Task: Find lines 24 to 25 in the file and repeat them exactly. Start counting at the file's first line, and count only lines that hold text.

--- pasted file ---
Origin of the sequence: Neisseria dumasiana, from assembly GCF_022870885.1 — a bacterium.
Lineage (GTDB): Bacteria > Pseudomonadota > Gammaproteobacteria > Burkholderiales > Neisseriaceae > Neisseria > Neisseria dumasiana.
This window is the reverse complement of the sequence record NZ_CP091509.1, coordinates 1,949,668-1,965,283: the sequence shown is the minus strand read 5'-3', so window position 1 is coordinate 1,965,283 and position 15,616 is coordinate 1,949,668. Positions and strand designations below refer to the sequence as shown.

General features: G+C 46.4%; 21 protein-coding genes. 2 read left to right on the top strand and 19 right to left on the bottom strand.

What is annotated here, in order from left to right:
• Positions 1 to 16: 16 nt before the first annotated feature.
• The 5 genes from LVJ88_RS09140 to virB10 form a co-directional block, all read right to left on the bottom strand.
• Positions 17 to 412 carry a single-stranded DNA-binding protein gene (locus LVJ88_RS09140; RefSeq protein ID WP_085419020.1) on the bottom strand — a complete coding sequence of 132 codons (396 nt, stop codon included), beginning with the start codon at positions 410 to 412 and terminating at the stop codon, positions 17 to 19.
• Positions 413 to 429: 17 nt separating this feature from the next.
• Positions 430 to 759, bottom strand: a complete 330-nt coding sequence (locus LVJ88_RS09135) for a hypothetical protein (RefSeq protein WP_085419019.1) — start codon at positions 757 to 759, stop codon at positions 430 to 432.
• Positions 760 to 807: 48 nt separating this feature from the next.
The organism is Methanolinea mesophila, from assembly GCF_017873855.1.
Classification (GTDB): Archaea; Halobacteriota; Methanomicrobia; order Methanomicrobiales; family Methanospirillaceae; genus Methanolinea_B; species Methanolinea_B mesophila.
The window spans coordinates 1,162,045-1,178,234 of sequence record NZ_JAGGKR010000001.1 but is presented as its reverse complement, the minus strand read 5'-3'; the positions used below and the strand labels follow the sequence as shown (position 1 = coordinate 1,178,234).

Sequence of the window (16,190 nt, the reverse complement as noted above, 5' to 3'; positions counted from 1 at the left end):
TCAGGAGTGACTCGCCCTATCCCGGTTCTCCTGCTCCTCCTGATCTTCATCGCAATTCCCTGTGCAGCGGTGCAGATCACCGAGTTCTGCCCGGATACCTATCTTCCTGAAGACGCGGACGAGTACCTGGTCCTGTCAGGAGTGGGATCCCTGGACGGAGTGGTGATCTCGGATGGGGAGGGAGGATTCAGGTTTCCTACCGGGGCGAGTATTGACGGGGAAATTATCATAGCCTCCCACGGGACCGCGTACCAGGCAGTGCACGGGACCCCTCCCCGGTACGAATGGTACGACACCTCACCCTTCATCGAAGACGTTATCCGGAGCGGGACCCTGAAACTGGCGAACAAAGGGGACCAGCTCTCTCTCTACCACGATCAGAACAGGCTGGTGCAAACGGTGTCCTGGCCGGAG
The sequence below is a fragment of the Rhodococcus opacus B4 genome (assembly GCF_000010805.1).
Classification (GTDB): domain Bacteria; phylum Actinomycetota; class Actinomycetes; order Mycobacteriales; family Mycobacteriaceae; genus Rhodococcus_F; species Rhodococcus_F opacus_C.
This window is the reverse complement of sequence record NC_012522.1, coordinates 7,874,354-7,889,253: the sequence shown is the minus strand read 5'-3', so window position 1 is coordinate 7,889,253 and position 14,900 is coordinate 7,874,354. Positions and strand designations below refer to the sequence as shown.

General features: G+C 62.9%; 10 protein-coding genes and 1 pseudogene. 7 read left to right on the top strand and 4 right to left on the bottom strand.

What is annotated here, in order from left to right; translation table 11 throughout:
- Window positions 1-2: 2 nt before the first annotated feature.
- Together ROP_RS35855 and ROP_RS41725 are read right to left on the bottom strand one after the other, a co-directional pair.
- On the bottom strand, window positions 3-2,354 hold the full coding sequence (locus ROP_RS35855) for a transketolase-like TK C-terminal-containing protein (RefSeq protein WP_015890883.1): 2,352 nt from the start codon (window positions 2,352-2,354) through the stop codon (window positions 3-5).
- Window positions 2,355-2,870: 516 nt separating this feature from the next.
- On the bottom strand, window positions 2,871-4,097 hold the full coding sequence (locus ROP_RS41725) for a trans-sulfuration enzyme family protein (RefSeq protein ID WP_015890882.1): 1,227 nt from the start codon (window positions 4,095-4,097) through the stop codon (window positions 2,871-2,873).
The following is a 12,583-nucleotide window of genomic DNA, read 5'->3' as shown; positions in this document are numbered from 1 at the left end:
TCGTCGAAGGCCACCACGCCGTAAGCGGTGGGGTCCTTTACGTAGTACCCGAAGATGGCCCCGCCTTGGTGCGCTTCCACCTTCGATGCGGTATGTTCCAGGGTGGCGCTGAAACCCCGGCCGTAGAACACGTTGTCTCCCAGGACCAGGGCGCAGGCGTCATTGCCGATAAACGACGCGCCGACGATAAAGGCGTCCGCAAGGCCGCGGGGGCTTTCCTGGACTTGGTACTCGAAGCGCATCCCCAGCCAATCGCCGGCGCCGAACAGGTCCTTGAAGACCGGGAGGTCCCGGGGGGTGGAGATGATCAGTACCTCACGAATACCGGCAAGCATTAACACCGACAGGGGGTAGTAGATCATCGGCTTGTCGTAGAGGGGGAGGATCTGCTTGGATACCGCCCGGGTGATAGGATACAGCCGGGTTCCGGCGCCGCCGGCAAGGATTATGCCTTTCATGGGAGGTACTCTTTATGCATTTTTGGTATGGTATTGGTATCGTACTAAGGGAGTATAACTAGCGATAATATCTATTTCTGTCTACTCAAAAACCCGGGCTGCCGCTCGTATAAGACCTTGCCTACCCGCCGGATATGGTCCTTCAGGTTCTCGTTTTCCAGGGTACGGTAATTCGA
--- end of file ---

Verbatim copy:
- On the bottom strand, window positions 3-2,354 hold the full coding sequence (locus ROP_RS35855) for a transketolase-like TK C-terminal-containing protein (RefSeq protein WP_015890883.1): 2,352 nt from the start codon (window positions 2,352-2,354) through the stop codon (window positions 3-5).
- Window positions 2,355-2,870: 516 nt separating this feature from the next.